Sunsetting in West Michigan: Celebrating the Richard and Helen DeVos Foundation

May 1, 2024, marked the sunsetting of the Richard and Helen DeVos Foundation after 54 years. Rich and Helen DeVos, who passed away in 2017 and 2018, distributed $1.1 billion in grants to over 1,000 nonprofit organizations during their lifetimes. Their giving gave them great joy and was driven by their faith and belief in the unlimited potential of individuals and communities.

One media outlet noted the foundation’s impact in leaving “an indelible mark on West Michigan” and “put[ting] Grand Rapids on the map as a community where philanthropy came alongside the public sector to make investments in projects designed to elevate the region.”

The DeVoses deeply cared for the people in their hometown of Grand Rapids, Michigan, and focused on a variety of issue areas central to enhancing and sustaining the quality of life for all who lived in and near the town where they were born, married and raised their children. They invested heavily in relationships. What followed was a rapidly growing legacy of thoughtful partnerships with causes and organizations that reflected their deeply held values in the arts, education, faith, health care and economic development sectors.

As their relationships with community leaders deepened over time, their investments not only touched the lives of individuals but also transformed organizations. They did not hesitate to make large, multiyear pledges and gifts to nonprofits they considered essential to a thriving community and with whom they had typically enjoyed a long and trusting relationship and a shared vision for the future of Grand Rapids and the greater West Michigan area. Among those organizations were the Grand Rapids Symphony, Grand Valley State University and Spectrum Health (now Corewell Health).

In one of several interviews with the children of Rich and Helen, their oldest child, Dick DeVos, remarked, “It was more than just philanthropy. It was leadership; it was engagement. They were involved hands-on with this community; they cared deeply about this community. They didn’t just write checks, they also came up with ideas.” They also spurred the generosity of others. In another interview, Dick’s brother, Dan DeVos, noted, “If there was an opportunity to bring people together around a common cause for the betterment of the community, they were sure to be early cheerleaders and encouragers.”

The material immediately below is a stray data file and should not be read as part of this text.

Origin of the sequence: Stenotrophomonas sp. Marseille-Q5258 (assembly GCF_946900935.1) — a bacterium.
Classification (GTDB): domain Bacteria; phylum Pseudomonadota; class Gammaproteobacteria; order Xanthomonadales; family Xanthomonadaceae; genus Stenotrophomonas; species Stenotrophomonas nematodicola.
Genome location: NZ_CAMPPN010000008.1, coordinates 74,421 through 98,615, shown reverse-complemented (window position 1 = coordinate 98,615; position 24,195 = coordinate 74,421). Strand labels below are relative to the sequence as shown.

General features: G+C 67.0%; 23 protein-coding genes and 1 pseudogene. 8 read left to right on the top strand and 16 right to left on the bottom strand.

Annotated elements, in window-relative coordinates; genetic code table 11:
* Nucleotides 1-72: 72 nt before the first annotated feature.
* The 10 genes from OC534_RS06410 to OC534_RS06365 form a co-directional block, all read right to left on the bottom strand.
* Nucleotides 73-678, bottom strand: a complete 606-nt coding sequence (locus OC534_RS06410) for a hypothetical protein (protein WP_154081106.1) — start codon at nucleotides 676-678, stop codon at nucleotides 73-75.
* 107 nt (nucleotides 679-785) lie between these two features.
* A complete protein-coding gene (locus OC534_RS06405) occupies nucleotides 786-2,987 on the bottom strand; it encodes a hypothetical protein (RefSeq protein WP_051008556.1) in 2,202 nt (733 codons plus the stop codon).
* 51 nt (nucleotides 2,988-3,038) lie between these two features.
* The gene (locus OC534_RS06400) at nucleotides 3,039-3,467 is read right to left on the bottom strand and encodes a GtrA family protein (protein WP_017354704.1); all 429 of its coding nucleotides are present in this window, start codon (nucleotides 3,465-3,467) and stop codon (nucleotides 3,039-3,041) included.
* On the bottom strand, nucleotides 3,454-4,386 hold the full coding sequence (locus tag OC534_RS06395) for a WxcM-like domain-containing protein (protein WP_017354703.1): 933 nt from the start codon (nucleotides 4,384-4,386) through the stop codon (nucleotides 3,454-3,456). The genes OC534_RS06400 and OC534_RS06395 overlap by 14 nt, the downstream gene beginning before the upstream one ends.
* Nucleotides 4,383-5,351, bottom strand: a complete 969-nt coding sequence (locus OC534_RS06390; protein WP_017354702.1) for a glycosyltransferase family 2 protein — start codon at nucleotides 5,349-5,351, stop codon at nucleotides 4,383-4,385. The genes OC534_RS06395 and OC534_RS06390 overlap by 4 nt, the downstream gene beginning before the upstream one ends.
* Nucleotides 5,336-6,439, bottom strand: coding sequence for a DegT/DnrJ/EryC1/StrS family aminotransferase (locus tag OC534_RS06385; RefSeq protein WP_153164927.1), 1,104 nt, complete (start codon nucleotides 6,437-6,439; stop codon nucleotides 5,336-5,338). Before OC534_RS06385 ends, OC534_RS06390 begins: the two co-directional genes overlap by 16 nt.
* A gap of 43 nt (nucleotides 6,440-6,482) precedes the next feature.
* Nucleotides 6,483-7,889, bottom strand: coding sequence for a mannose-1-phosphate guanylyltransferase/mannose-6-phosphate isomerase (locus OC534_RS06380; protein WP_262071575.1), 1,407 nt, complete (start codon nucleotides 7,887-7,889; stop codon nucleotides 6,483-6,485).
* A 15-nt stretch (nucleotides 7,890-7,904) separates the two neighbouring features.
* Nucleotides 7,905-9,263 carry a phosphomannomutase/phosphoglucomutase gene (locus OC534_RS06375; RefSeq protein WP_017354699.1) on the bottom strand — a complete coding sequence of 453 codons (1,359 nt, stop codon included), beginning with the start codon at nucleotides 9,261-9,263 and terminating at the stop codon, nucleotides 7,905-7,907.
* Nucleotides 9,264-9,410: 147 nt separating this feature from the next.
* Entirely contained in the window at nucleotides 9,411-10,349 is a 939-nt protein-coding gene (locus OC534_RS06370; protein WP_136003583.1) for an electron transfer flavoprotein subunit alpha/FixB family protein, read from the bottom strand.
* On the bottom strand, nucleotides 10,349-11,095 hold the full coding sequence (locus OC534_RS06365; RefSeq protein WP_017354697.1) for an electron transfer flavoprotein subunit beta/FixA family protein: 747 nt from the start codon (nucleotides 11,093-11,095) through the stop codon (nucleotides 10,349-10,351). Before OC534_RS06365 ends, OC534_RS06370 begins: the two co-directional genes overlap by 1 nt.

The DeVoses were also committed to setting an example so their children would continue the legacy of engagement and generous giving. Rich and Helen’s philanthropy expressed their personal values and passion areas, and they believed others should have the same opportunity. They also wanted to ensure their philanthropic investments were aligned with their intentions. As a result, Rich and Helen designed their foundation to sunset after their deaths, passing the baton to future generations.

Their youngest child, Doug DeVos, explained, “They had things that they wanted to do, but at the end of the day, they wanted it to stop so that the opportunity would be available for others to move forward. They didn’t want to have everybody, if you will, trapped in their legacy. They had their own purpose and sense of why they were doing what they were doing, and they wanted others to have that same joy.”

To mark the sunset of the Richard and Helen DeVos Foundation, their family held a celebration attended by some 400 people, including staff and leaders of the many nonprofits that had benefited from the couple’s generosity. A video created for the event highlights the strong relationships forged over the foundation’s 54 years.

Philanthropy Roundtable’s donor services help givers protect their charitable intent. Learn more about this topic through our donor intent resources.    

Let’s Keep in Touch

Our Values-Based Giving Newsletter helps philanthropists and charitable organizations apply their values to their giving and follow the best practices for success.

This field is for validation purposes and should be left unchanged.